China can help cure world: Stanford expert
As the country becomes more advanced, it can play a more substantial health role: professor
Facing an especially rapid rise in cases of chronic diseases, China is in a good position to contribute to the global effort to create new solutions, beyond working to solve its own problems, said a Stanford expert.
“As middle income countries like China develop economically, their health problems more and more resemble those of fully developed nations, like the United States,” said Randall Stafford, a professor of medicine at the Stanford University School of Medicine and director of its program on prevention outcomes and practices.
Although the current burden of chronic disease in China still falls short of that in the US, the rapidly increasing chronic diseases, such as diabetes, heart disease, cancer and stroke, place enormous pressures on the Chinese government and society, he said.
National data show that in 1980 only less than 1 percent of China’s population had diabetes; today the number is more than 12 percent.
The increase in chronic disease is mostly the result of worsening lifestyle behavior, such as limited physical activity, less healthy diets, alcohol abuse, cigarette smoking and bad sleep patterns and exposure to unhealthy environments, according to Stafford.
He further attributed the behavior to greater availability of economic buying power, a shift in the economy toward products and services and adoption of globalized health behaviors that are less healthy (such as fast food chains and TV/screen entertainment).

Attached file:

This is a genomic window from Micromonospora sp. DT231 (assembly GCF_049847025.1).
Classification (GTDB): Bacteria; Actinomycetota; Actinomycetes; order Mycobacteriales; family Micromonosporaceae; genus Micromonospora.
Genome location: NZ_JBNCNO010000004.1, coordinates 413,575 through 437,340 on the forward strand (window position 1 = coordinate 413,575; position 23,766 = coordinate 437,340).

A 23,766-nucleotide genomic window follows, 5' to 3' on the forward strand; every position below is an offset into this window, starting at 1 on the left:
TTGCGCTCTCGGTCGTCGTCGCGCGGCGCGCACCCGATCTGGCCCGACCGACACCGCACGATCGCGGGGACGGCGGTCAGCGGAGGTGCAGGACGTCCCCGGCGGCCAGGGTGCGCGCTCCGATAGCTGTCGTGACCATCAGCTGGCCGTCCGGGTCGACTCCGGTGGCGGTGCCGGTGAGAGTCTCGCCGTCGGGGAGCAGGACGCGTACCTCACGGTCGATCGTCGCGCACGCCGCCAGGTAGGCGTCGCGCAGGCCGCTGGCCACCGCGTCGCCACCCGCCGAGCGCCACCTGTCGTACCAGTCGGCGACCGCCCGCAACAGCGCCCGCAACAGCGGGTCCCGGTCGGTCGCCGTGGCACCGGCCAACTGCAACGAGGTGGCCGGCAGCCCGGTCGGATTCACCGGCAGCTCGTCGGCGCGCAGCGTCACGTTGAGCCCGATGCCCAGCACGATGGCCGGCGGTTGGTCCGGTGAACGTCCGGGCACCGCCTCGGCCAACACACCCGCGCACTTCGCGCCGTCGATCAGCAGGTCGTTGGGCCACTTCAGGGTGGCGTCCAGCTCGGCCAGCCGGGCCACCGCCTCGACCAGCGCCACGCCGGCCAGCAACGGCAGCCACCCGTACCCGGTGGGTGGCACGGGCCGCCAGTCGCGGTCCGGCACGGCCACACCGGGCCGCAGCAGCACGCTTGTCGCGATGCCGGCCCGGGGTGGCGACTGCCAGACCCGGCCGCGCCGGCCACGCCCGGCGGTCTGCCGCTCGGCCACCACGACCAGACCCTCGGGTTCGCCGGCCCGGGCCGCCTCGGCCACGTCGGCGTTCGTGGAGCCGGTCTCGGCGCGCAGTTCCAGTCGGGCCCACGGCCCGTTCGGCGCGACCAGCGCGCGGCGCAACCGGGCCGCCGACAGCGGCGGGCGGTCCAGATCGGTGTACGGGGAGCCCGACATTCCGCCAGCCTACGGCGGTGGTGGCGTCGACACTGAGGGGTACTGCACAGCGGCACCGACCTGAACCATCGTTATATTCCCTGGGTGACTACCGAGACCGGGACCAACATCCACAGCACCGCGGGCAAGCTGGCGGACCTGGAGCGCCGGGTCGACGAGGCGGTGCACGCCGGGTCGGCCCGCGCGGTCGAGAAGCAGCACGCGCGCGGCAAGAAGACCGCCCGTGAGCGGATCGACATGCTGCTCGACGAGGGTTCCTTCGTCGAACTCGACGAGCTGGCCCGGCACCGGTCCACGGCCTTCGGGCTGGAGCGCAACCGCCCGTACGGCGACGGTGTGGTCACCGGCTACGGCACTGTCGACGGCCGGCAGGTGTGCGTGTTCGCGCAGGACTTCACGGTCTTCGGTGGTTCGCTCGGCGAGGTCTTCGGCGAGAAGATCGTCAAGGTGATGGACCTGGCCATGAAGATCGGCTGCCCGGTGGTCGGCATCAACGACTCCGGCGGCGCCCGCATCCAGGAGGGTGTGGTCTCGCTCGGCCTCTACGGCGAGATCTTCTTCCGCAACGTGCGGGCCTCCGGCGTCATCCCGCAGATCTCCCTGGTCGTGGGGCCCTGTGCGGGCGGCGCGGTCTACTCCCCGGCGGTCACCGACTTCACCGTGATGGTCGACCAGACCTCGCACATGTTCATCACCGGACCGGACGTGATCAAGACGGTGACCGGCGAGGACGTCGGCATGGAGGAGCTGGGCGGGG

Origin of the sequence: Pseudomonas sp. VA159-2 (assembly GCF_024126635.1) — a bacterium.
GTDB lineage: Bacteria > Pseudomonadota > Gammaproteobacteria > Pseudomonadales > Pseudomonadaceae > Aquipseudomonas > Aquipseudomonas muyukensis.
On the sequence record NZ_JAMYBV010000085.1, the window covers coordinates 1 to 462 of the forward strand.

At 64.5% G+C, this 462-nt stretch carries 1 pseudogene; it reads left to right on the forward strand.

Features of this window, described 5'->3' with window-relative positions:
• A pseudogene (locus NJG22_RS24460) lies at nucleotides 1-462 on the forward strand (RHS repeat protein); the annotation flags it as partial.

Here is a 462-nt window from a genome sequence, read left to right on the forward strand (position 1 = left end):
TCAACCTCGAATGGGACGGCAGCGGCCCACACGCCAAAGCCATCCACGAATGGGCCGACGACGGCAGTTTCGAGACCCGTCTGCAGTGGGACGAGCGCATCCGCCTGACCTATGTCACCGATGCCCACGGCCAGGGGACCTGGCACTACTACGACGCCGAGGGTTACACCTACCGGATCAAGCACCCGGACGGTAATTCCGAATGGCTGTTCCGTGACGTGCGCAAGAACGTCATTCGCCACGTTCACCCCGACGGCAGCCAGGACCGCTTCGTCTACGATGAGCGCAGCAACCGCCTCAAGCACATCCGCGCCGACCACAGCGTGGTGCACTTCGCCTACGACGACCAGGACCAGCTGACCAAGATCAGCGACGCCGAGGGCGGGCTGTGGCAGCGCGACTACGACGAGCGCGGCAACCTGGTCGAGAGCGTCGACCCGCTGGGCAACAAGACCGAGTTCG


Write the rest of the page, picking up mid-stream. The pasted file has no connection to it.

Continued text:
As a result, a growing segment of the workforce is at risk for reduced productivity and leaving the economy before retirement age, which means a reduced return on the substantial investment that has been made in developing a skilled workforce through education and training, Stafford warned.
“Just at a time when China’s economic growth is slowing because of less reliance on exports, the health of the workforce is also leading to less productivity.
“Increasing chronic disease also places significant strain on the healthcare system,” he said.
In the meantime, China’s culture and history and its growing prominence in the world economy also make it a prime place for the development, testing and widespread implementation of new solutions, Stafford said.
China’s history of pragmatic policymaking, significant investment in public health, centralized policy formulation and well-trained public health researchers all enhance China’s capacity to create effective approaches, he added.
This summer, Stafford’s program partnered with Peking University to organize a graduate-level seminar on disease prevention, which recruited two other Stanford experts — a health psychologist and a statistician — and 15 students from each university as well as more than a dozen Chinese experts on disease prevention, Traditional Chinese Medicine (TCM), research design, primary health care and health care data.
At the conclusion of the seminar, the students proposed strategies aimed at individuals and policies in preventing teenage children of smokers from taking up smoking, and reducing weight gain and the overall intake of salt among college students.
They used a phone app to track the salt intake among college students while working with university dining halls to offer food choices cooked with less salt.
While in Beijing, the Stanford experts also teamed up with Beijing Cancer Hospital and Institute to build statistical models that attempt to track cancer occurrence.
The innovative approach makes full use of geographic information and combines and analyzes the information, such as where the cancer patients lived and worked or what they had been exposed to, without making assumptions ahead of time about the causes of cancer, Stafford explained.